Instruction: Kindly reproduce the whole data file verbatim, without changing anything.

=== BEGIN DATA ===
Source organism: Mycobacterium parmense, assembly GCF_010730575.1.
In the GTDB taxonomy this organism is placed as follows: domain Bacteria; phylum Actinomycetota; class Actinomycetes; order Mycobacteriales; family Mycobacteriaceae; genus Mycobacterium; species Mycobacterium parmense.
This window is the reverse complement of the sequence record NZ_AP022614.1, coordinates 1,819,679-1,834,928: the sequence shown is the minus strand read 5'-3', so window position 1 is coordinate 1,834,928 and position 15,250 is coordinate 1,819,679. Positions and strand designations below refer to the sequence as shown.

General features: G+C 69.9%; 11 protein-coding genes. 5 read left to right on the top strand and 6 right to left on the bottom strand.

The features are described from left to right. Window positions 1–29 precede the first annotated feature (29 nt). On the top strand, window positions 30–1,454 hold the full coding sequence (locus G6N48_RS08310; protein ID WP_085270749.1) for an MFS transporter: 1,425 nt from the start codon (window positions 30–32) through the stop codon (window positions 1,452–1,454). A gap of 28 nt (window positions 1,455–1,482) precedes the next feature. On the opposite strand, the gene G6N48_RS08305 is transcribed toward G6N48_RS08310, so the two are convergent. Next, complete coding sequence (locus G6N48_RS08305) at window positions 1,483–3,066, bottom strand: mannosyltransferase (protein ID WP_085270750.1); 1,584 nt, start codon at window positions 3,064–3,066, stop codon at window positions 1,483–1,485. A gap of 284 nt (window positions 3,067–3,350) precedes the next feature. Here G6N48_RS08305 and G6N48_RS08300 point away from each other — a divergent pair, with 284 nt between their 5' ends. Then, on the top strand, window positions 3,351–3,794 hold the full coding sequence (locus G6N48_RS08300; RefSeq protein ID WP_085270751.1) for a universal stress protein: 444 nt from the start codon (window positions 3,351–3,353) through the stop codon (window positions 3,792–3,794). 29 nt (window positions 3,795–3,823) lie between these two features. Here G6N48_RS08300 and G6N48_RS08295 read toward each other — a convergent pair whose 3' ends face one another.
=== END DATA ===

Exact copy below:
Source organism: Mycobacterium parmense, assembly GCF_010730575.1.
In the GTDB taxonomy this organism is placed as follows: domain Bacteria; phylum Actinomycetota; class Actinomycetes; order Mycobacteriales; family Mycobacteriaceae; genus Mycobacterium; species Mycobacterium parmense.
This window is the reverse complement of the sequence record NZ_AP022614.1, coordinates 1,819,679-1,834,928: the sequence shown is the minus strand read 5'-3', so window position 1 is coordinate 1,834,928 and position 15,250 is coordinate 1,819,679. Positions and strand designations below refer to the sequence as shown.

General features: G+C 69.9%; 11 protein-coding genes. 5 read left to right on the top strand and 6 right to left on the bottom strand.

The features are described from left to right. Window positions 1–29 precede the first annotated feature (29 nt). On the top strand, window positions 30–1,454 hold the full coding sequence (locus G6N48_RS08310; protein ID WP_085270749.1) for an MFS transporter: 1,425 nt from the start codon (window positions 30–32) through the stop codon (window positions 1,452–1,454). A gap of 28 nt (window positions 1,455–1,482) precedes the next feature. On the opposite strand, the gene G6N48_RS08305 is transcribed toward G6N48_RS08310, so the two are convergent. Next, complete coding sequence (locus G6N48_RS08305) at window positions 1,483–3,066, bottom strand: mannosyltransferase (protein ID WP_085270750.1); 1,584 nt, start codon at window positions 3,064–3,066, stop codon at window positions 1,483–1,485. A gap of 284 nt (window positions 3,067–3,350) precedes the next feature. Here G6N48_RS08305 and G6N48_RS08300 point away from each other — a divergent pair, with 284 nt between their 5' ends. Then, on the top strand, window positions 3,351–3,794 hold the full coding sequence (locus G6N48_RS08300; RefSeq protein ID WP_085270751.1) for a universal stress protein: 444 nt from the start codon (window positions 3,351–3,353) through the stop codon (window positions 3,792–3,794). 29 nt (window positions 3,795–3,823) lie between these two features. Here G6N48_RS08300 and G6N48_RS08295 read toward each other — a convergent pair whose 3' ends face one another.